HealthDay News — When breast cancer spreads to the brain, important molecular changes may occur in the cancer, according to a study in JAMA Oncology. The research was published to coincide with the San Antonio Breast Cancer Symposium, held from Dec. 6 to 10 in Texas.
Researchers analyzed tumors from 20 patients in the United States and Ireland. They found that primary breast cancer identified as human epidermal growth factor receptor 2 (HER2)-negative switched to HER2-positive when it spread to the brain.
The findings show that treatments should target not only the original breast cancer, but also brain tumors, according to study author Adrian Lee, PhD, director of the Institute for Precision Medicine, part of the University of Pittsburgh Medical Center.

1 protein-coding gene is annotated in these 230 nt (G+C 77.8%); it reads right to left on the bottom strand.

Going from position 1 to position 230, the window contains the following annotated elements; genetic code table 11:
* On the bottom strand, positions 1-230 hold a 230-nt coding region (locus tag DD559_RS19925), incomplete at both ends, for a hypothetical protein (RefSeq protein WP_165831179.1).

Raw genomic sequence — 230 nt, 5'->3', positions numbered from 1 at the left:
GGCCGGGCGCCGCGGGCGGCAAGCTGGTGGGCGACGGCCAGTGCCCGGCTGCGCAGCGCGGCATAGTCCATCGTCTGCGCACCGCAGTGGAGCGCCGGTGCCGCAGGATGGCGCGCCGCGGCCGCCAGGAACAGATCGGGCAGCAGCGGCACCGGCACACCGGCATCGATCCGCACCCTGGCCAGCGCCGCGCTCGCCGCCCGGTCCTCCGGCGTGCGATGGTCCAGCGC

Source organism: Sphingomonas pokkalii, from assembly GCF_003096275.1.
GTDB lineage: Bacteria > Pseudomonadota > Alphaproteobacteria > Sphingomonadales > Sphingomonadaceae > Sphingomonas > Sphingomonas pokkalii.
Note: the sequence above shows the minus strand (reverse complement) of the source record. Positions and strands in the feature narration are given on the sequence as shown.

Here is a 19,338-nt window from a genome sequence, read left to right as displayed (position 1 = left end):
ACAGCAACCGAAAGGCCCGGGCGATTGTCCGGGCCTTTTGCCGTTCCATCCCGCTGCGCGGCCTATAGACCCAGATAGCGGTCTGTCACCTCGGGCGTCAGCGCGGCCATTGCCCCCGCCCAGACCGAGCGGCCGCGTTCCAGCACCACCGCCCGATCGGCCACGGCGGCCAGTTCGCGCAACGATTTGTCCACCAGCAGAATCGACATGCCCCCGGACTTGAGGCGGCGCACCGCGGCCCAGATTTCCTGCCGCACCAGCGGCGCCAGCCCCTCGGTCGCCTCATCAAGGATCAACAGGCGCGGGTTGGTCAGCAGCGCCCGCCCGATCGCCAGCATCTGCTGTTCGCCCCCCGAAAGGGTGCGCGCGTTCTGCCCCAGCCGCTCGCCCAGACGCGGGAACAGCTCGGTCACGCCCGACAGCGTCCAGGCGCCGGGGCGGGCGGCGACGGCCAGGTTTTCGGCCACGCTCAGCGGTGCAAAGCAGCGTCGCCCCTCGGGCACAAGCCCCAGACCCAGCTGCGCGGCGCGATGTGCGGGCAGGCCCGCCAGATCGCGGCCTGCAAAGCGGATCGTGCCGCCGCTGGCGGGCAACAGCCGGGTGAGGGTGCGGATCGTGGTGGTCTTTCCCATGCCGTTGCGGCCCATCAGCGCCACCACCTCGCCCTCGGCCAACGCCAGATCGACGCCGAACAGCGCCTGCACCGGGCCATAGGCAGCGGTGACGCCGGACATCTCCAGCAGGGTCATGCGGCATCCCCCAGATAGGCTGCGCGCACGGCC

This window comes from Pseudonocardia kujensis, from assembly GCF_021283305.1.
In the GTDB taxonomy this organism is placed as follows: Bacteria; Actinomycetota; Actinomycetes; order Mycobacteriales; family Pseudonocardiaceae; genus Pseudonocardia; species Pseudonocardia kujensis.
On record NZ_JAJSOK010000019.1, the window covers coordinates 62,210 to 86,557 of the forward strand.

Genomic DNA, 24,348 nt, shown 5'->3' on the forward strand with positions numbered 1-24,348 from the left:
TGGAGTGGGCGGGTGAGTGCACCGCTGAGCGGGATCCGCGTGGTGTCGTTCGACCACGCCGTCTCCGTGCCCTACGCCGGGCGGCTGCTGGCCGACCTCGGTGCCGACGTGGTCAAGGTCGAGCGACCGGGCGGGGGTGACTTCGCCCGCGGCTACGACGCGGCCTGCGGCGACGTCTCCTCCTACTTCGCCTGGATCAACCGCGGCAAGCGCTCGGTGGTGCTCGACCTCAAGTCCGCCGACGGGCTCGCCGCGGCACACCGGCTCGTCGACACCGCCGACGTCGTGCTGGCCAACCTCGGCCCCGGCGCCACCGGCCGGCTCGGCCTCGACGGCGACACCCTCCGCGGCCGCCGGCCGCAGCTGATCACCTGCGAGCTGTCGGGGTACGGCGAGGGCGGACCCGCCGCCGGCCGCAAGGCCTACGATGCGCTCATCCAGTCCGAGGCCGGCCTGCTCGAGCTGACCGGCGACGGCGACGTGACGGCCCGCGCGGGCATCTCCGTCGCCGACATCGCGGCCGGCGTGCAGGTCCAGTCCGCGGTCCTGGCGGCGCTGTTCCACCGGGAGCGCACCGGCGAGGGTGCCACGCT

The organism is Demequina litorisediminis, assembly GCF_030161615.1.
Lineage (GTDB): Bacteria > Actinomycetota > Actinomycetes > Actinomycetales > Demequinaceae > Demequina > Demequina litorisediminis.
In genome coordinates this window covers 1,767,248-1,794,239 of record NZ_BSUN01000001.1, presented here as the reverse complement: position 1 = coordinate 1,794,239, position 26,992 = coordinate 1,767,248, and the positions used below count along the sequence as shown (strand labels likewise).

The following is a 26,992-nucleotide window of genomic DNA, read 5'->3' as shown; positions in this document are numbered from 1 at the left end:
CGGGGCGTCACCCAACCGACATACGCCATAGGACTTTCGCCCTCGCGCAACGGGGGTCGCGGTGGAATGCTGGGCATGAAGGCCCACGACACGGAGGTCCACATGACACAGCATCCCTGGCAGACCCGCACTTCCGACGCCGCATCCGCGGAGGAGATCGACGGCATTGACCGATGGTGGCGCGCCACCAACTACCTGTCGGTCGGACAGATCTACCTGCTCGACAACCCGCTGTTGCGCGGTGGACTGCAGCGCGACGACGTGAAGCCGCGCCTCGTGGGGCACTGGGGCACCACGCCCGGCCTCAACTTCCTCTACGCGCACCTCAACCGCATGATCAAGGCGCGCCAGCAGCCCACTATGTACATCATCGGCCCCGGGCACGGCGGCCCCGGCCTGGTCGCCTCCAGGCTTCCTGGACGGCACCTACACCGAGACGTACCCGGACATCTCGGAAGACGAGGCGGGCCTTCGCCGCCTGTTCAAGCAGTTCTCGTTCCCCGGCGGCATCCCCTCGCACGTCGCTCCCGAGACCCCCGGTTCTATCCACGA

“Our study showed that despite the large degree of similarity between the initial breast tumor and the brain metastatic tumor, there were enough alterations to support comprehensive profiling of metastases to potentially alter the course of treatment,” Dr Lee said in a medical center news release. The findings mean “we can screen for presence of HER2 so that we can change and target the therapy to improve outcomes for our patients.”
Several authors disclosed financial ties to the biopharmaceutical industry.
Priedigkeit N, Hartmaier RJ, Chen Y, et al. Intrinsic subtype switching and acquired ERBB2/HER2 amplifications and mutations in breast cancer brain metastases. JAMA Oncol. 2016; doi:10.1001/jamaoncol.2016.5630.